Lively, entertaining reviews of, and essays on, old and newer films and everything relating to them, written by professional author William Schoell.

Sunday, October 9, 2011


BACK STREET (1941). Director: Robert Stevenson.

"There's one half of Walter Saxel's life -- and here comes the other half." 

In old Cincinnati Ray Smith (Margaret Sullavan) meets a visitor named Walter Saxel (Charles Boyer), and the two fall madly in love. Unfortunately it turns out Walter already has a fiancee. In spite of this he determines to marry Ray, only fate conspires to keep them apart at the fateful moment. Years later the two meet in New York, and begin a life-long affair. The best screen version of Fannie Hurst's famous novel transcends soap opera via its superior script, direction, and acting from the leads and indeed the entire cast. Ray Smith's tragedy is that she is clearly an independent-minded woman of strength and character who is undone by her love for a man who needs to keep up appearances and is somewhat selfish in his all-consuming need for her. Boyer doesn't always play up the vulnerability in his character -- Ray fell in love with more than a businessman, after all -- but he is still quite good, and Sullavan is, as ever, simply marvelous for the most part. Richard Carlson [White Cargo, Creature from the Black Lagoon], Frank McHugh, Esther Dale, and young Tim Holt all score in supporting roles. Excellent score by Frank Skinner. The book was filmed earlier in 1932, and much later in 1961.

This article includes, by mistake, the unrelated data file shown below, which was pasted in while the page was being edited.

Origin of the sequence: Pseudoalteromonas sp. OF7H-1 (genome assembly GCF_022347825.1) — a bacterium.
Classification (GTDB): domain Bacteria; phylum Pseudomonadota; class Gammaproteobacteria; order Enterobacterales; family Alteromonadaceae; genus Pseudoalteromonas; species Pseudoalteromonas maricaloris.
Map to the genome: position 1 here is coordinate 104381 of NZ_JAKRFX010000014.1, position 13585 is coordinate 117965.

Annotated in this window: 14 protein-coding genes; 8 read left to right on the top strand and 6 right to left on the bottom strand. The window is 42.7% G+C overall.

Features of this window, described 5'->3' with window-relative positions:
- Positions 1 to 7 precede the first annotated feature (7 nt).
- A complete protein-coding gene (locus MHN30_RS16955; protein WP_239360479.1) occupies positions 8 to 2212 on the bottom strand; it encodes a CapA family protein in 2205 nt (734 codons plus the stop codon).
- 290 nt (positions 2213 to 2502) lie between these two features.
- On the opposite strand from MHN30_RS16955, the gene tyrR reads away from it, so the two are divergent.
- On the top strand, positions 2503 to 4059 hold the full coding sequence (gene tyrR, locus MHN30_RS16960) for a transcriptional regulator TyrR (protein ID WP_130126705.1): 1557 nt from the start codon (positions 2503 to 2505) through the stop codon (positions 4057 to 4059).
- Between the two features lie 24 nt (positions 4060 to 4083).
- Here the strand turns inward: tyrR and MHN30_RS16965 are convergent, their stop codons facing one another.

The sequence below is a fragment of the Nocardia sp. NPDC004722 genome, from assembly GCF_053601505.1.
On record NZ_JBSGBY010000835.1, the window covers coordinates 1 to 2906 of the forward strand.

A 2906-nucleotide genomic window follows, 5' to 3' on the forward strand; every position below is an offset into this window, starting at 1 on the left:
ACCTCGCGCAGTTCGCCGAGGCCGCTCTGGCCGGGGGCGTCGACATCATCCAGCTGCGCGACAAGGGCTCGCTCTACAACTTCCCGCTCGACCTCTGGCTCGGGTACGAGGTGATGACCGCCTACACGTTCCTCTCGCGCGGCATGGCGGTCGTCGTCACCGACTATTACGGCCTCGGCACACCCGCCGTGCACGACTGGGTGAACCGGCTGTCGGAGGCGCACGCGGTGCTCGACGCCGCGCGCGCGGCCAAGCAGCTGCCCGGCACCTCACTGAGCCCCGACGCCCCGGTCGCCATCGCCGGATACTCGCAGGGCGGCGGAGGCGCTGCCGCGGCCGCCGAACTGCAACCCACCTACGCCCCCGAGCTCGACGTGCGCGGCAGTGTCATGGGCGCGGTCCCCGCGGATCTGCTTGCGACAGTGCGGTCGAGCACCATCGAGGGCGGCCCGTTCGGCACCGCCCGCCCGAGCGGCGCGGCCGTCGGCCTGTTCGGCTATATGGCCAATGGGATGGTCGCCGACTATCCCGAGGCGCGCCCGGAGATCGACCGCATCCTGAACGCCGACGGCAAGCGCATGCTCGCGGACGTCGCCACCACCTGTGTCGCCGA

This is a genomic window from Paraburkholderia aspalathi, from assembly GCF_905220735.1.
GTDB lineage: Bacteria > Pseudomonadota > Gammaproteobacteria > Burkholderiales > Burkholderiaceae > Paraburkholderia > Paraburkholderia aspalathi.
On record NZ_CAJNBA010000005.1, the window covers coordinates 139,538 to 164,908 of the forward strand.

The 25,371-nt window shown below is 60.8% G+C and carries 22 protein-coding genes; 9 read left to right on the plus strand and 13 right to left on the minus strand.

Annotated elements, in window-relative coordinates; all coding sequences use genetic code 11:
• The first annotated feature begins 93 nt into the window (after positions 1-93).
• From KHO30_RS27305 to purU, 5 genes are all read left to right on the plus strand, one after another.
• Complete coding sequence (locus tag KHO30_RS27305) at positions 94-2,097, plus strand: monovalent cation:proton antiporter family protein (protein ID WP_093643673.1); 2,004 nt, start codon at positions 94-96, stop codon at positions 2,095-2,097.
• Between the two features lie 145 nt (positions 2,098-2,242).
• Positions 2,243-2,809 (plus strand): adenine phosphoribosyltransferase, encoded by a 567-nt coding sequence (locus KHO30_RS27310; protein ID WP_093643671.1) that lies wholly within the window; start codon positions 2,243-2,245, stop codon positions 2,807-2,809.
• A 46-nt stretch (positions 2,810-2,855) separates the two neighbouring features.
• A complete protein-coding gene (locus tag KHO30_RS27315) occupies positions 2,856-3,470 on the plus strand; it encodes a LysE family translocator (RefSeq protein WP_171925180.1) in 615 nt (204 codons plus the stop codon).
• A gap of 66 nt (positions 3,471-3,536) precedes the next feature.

[Fannie Hurst's novel has a different, much grimmer ending than any of its film versions. In the 1932 and 1941 versions Ray simply expires a few days after the death of her lover. (The 1961 version has Susan Hayward bravely moving forward in relative splendor.) In both of these versions, as in the novel, Walter's oldest son Richard offers to take care of Ray with monthly stipends. In the novel, Richard is killed, and the stipends cut off. An aging Ray descends into poverty, and takes to gambling (and occasional prostitution) to survive. At the end of the novel she ironically and accidentally has a five hundred franc note thrown into her grasping hands by Walter's surviving younger son. She sees this, in a sense, as Walter still looking after her. When she's found dead of starvation in her room, she's still -- to the amazement of the landlord -- clutching the note ... ]

Verdict: A romantic gem if ever there were one. ****.

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